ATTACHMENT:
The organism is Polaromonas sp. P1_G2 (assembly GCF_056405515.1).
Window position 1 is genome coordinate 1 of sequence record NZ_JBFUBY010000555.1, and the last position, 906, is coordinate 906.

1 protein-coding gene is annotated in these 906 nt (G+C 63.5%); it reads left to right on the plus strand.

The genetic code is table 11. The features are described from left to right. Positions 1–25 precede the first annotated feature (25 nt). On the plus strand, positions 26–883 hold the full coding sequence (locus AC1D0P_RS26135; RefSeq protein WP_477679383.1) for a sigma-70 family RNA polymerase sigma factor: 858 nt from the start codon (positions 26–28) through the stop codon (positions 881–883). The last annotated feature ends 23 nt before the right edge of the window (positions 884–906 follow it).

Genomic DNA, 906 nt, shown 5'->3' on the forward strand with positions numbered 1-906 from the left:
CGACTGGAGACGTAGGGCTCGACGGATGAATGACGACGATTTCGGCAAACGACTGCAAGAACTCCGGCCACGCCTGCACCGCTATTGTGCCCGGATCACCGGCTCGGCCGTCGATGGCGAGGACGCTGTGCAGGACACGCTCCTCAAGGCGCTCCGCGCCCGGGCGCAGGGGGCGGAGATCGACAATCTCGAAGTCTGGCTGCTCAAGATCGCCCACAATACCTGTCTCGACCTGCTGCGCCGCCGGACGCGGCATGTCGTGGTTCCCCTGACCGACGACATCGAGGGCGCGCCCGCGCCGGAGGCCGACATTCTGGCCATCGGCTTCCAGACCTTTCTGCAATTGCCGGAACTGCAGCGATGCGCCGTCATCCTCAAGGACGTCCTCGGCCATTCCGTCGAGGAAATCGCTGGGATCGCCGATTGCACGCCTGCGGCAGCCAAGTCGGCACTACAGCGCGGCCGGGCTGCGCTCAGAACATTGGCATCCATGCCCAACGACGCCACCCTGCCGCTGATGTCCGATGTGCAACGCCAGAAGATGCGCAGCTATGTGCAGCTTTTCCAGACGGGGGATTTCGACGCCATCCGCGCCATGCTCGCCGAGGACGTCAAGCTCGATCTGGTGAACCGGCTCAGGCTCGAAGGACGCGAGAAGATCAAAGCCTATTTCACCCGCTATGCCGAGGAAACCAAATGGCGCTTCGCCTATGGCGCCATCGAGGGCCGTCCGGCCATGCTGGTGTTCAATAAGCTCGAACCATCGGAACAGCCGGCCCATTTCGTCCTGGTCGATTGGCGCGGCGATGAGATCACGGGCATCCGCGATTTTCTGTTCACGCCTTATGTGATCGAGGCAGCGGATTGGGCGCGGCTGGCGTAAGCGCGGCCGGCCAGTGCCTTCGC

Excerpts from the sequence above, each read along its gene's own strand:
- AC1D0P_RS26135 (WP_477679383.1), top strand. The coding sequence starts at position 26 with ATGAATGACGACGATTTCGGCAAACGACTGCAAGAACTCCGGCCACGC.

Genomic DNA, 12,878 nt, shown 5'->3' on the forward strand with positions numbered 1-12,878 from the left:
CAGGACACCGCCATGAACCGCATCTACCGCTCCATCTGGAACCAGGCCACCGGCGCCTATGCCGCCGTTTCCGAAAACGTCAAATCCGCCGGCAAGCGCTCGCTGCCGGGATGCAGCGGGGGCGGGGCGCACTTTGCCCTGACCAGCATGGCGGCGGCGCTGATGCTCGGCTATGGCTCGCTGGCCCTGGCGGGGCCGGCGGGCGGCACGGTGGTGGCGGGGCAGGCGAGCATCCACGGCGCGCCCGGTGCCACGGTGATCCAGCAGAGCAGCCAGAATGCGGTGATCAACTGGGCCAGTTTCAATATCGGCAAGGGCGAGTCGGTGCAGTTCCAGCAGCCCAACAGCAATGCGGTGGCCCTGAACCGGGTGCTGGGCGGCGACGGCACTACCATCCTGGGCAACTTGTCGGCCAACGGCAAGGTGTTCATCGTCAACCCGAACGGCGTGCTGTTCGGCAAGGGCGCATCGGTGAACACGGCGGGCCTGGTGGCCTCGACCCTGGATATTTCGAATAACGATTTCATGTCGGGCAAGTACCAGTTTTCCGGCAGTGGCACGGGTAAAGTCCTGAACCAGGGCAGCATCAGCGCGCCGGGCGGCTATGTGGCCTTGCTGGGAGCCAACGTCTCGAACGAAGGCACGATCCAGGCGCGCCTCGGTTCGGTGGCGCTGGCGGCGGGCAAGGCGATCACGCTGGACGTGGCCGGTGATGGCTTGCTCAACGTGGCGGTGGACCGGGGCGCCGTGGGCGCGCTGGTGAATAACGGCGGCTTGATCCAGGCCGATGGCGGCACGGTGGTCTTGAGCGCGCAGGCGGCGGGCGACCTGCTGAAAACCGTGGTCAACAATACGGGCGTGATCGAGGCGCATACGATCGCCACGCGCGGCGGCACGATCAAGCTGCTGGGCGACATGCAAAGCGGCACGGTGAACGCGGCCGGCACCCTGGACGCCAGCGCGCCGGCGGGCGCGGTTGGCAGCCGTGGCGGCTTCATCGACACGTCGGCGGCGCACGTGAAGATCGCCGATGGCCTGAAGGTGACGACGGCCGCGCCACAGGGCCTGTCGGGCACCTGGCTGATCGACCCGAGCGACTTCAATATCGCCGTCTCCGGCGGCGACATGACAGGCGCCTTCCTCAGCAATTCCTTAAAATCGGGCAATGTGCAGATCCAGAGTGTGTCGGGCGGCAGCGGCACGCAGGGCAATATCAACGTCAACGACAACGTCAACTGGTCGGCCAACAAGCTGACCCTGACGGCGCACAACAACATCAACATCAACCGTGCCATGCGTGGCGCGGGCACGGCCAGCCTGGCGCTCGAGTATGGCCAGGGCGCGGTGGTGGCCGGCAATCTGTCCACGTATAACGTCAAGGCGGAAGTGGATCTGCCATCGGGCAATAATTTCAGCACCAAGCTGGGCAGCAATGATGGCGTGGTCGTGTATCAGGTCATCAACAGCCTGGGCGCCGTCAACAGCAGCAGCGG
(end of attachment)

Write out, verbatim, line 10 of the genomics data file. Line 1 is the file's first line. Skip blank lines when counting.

CAGGACACCGCCATGAACCGCATCTACCGCTCCATCTGGAACCAGGCCACCGGCGCCTATGCCGCCGTTTCCGAAAACGTCAAATCCGCCGGCAAGCGCTCGCTGCCGGGATGCAGCGGGGGCGGGGCGCACTTTGCCCTGACCAGCATGGCGGCGGCGCTGATGCTCGGCTATGGCTCGCTGGCCCTGGCGGGGCCGGCGGGCGGCACGGTGGTGGCGGGGCAGGCGAGCATCCACGGCGCGCCCGGTGCCACGGTGATCCAGCAGAGCAGCCAGAATGCGGTGATCAACTGGGCCAGTTTCAATATCGGCAAGGGCGAGTCGGTGCAGTTCCAGCAGCCCAACAGCAATGCGGTGGCCCTGAACCGGGTGCTGGGCGGCGACGGCACTACCATCCTGGGCAACTTGTCGGCCAACGGCAAGGTGTTCATCGTCAACCCGAACGGCGTGCTGTTCGGCAAGGGCGCATCGGTGAACACGGCGGGCCTGGTGGCCTCGACCCTGGATATTTCGAATAACGATTTCATGTCGGGCAAGTACCAGTTTTCCGGCAGTGGCACGGGTAAAGTCCTGAACCAGGGCAGCATCAGCGCGCCGGGCGGCTATGTGGCCTTGCTGGGAGCCAACGTCTCGAACGAAGGCACGATCCAGGCGCGCCTCGGTTCGGTGGCGCTGGCGGCGGGCAAGGCGATCACGCTGGACGTGGCCGGTGATGGCTTGCTCAACGTGGCGGTGGACCGGGGCGCCGTGGGCGCGCTGGTGAATAACGGCGGCTTGATCCAGGCCGATGGCGGCACGGTGGTCTTGAGCGCGCAGGCGGCGGGCGACCTGCTGAAAACCGTGGTCAACAATACGGGCGTGATCGAGGCGCATACGATCGCCACGCGCGGCGGCACGATCAAGCTGCTGGGCGACATGCAAAGCGGCACGGTGAACGCGGCCGGCACCCTGGACGCCAGCGCGCCGGCGGGCGCGGTTGGCAGCCGTGGCGGCTTCATCGACACGTCGGCGGCGCACGTGAAGATCGCCGATGGCCTGAAGGTGACGACGGCCGCGCCACAGGGCCTGTCGGGCACCTGGCTGATCGACCCGAGCGACTTCAATATCGCCGTCTCCGGCGGCGACATGACAGGCGCCTTCCTCAGCAATTCCTTAAAATCGGGCAATGTGCAGATCCAGAGTGTGTCGGGCGGCAGCGGCACGCAGGGCAATATCAACGTCAACGACAACGTCAACTGGTCGGCCAACAAGCTGACCCTGACGGCGCACAACAACATCAACATCAACCGTGCCATGCGTGGCGCGGGCACGGCCAGCCTGGCGCTCGAGTATGGCCAGGGCGCGGTGGTGGCCGGCAATCTGTCCACGTATAACGTCAAGGCGGAAGTGGATCTGCCATCGGGCAATAATTTCAGCACCAAGCTGGGCAGCAATGATGGCGTGGTCGTGTATCAGGTCATCAACAGCCTGGGCGCCGTCAACAGCAGCAGCGG